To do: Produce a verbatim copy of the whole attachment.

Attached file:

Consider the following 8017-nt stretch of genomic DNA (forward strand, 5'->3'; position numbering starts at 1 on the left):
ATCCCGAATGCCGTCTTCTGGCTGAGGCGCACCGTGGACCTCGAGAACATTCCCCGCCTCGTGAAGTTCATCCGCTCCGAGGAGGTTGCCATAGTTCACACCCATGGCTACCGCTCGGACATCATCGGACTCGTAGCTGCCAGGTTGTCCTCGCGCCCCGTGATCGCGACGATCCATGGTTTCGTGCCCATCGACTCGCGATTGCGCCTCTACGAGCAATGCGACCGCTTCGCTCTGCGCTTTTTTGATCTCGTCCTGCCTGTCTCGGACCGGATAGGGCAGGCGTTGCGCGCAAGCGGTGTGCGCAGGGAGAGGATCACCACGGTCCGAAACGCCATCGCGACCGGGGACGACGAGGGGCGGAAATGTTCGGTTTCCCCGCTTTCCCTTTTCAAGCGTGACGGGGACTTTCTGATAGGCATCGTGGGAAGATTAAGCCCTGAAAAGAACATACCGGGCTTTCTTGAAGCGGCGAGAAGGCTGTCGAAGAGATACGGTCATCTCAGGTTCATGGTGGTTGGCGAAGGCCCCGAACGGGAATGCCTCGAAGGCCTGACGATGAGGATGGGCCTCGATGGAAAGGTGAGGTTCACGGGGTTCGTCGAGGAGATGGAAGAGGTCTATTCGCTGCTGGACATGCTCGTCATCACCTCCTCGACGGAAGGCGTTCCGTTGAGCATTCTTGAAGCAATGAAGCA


Consider the following 8017-nt stretch of genomic DNA (forward strand, 5'->3'; position numbering starts at 1 on the left):
ATCCCGAATGCCGTCTTCTGGCTGAGGCGCACCGTGGACCTCGAGAACATTCCCCGCCTCGTGAAGTTCATCCGCTCCGAGGAGGTTGCCATAGTTCACACCCATGGCTACCGCTCGGACATCATCGGACTCGTAGCTGCCAGGTTGTCCTCGCGCCCCGTGATCGCGACGATCCATGGTTTCGTGCCCATCGACTCGCGATTGCGCCTCTACGAGCAATGCGACCGCTTCGCTCTGCGCTTTTTTGATCTCGTCCTGCCTGTCTCGGACCGGATAGGGCAGGCGTTGCGCGCAAGCGGTGTGCGCAGGGAGAGGATCACCACGGTCCGAAACGCCATCGCGACCGGGGACGACGAGGGGCGGAAATGTTCGGTTTCCCCGCTTTCCCTTTTCAAGCGTGACGGGGACTTTCTGATAGGCATCGTGGGAAGATTAAGCCCTGAAAAGAACATACCGGGCTTTCTTGAAGCGGCGAGAAGGCTGTCGAAGAGATACGGTCATCTCAGGTTCATGGTGGTTGGCGAAGGCCCCGAACGGGAATGCCTCGAAGGCCTGACGATGAGGATGGGCCTCGATGGAAAGGTGAGGTTCACGGGGTTCGTCGAGGAGATGGAAGAGGTCTATTCGCTGCTGGACATGCTCGTCATCACCTCCTCGACGGAAGGCGTTCCGTTGAGCATTCTTGAAGCAATGAAGCA